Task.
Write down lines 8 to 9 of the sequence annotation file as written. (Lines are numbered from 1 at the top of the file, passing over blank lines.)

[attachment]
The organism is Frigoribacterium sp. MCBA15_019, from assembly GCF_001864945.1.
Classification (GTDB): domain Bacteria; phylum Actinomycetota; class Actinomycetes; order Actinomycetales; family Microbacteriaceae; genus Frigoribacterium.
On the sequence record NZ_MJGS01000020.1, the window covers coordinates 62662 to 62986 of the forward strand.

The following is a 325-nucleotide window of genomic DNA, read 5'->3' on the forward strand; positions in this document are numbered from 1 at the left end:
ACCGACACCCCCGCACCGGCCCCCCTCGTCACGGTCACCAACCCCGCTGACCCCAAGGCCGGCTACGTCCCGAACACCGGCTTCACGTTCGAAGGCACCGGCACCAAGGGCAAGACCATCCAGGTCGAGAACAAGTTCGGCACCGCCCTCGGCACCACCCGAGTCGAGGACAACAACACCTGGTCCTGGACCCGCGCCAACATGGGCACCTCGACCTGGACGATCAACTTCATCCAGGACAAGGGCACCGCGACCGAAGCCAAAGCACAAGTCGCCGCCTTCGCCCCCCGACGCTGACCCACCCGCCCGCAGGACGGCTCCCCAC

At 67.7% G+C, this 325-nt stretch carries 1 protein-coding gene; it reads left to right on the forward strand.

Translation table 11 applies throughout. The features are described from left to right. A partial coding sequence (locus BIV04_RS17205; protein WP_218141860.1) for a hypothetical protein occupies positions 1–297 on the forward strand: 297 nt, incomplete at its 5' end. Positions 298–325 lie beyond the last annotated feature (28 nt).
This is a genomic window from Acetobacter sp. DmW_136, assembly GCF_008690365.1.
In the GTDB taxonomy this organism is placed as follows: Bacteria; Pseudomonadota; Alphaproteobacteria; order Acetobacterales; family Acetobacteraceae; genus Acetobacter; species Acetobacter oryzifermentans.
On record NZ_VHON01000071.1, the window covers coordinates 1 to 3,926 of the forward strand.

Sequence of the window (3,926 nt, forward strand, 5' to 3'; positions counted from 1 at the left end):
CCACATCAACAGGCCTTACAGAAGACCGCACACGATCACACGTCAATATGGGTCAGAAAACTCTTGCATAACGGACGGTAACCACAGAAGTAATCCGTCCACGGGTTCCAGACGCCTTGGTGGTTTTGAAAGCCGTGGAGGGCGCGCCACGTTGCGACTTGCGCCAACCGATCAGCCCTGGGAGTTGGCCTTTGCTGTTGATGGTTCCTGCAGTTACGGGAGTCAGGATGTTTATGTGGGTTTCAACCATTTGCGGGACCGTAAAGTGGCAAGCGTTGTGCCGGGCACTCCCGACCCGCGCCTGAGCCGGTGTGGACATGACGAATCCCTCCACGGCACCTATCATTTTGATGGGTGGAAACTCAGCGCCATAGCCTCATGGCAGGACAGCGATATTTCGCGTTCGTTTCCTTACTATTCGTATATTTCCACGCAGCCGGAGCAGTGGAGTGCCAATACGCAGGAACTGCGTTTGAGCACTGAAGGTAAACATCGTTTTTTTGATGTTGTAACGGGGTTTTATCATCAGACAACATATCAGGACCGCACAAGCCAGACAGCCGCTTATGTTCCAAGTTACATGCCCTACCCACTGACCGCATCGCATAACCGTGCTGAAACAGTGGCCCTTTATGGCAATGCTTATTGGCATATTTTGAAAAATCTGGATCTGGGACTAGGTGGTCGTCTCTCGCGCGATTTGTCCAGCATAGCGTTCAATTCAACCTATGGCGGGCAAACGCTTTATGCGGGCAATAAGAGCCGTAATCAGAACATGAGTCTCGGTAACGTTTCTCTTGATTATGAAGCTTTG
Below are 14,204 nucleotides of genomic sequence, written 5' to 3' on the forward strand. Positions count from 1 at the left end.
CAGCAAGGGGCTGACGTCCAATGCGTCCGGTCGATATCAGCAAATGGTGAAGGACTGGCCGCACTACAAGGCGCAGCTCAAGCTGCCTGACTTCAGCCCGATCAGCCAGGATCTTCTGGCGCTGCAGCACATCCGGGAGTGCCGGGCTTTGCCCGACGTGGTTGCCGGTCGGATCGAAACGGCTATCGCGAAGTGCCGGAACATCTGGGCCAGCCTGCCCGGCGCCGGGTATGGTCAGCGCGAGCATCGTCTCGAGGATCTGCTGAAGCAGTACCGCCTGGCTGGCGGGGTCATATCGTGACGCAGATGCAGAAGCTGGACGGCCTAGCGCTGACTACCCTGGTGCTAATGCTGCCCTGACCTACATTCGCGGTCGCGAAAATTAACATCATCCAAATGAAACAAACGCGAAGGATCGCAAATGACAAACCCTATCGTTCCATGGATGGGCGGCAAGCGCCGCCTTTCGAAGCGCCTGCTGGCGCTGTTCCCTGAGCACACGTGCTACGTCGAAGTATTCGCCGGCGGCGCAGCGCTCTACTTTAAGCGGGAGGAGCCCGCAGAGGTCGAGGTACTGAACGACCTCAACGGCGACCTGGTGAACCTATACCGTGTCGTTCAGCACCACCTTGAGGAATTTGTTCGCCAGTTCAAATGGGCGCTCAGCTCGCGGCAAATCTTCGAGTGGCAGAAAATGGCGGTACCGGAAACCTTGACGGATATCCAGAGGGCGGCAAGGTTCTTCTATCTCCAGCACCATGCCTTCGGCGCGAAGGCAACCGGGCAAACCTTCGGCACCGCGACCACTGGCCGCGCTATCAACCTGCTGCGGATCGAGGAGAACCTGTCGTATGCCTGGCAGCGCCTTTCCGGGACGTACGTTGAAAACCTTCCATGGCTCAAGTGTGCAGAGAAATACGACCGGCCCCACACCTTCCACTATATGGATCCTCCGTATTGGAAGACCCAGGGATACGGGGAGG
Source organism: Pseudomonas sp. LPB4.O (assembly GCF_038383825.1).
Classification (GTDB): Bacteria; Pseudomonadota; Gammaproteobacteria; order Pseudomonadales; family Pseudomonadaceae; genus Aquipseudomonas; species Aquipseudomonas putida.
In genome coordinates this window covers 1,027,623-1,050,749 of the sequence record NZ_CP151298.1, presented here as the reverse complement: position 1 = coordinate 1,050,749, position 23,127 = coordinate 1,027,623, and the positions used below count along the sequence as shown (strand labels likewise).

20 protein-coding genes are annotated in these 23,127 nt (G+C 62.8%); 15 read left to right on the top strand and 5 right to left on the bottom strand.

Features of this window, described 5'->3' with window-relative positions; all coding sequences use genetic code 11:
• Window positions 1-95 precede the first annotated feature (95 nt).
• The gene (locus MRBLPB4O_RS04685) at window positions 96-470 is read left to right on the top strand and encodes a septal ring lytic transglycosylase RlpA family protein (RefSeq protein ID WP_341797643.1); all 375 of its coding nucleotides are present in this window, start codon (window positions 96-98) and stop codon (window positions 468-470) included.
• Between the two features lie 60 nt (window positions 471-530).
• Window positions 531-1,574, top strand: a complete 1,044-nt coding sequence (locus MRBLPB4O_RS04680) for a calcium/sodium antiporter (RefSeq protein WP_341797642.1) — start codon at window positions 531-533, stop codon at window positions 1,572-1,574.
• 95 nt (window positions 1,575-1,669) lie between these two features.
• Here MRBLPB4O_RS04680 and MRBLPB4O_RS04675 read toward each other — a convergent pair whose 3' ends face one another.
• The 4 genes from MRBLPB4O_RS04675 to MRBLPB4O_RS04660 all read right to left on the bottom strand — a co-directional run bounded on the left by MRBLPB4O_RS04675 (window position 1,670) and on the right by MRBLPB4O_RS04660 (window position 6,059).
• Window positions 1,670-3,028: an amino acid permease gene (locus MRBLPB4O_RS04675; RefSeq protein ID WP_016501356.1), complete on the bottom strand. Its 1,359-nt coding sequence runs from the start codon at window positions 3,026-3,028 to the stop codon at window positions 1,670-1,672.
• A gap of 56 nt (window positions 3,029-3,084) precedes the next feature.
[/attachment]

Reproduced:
This is a genomic window from Acetobacter sp. DmW_136, assembly GCF_008690365.1.
In the GTDB taxonomy this organism is placed as follows: Bacteria; Pseudomonadota; Alphaproteobacteria; order Acetobacterales; family Acetobacteraceae; genus Acetobacter; species Acetobacter oryzifermentans.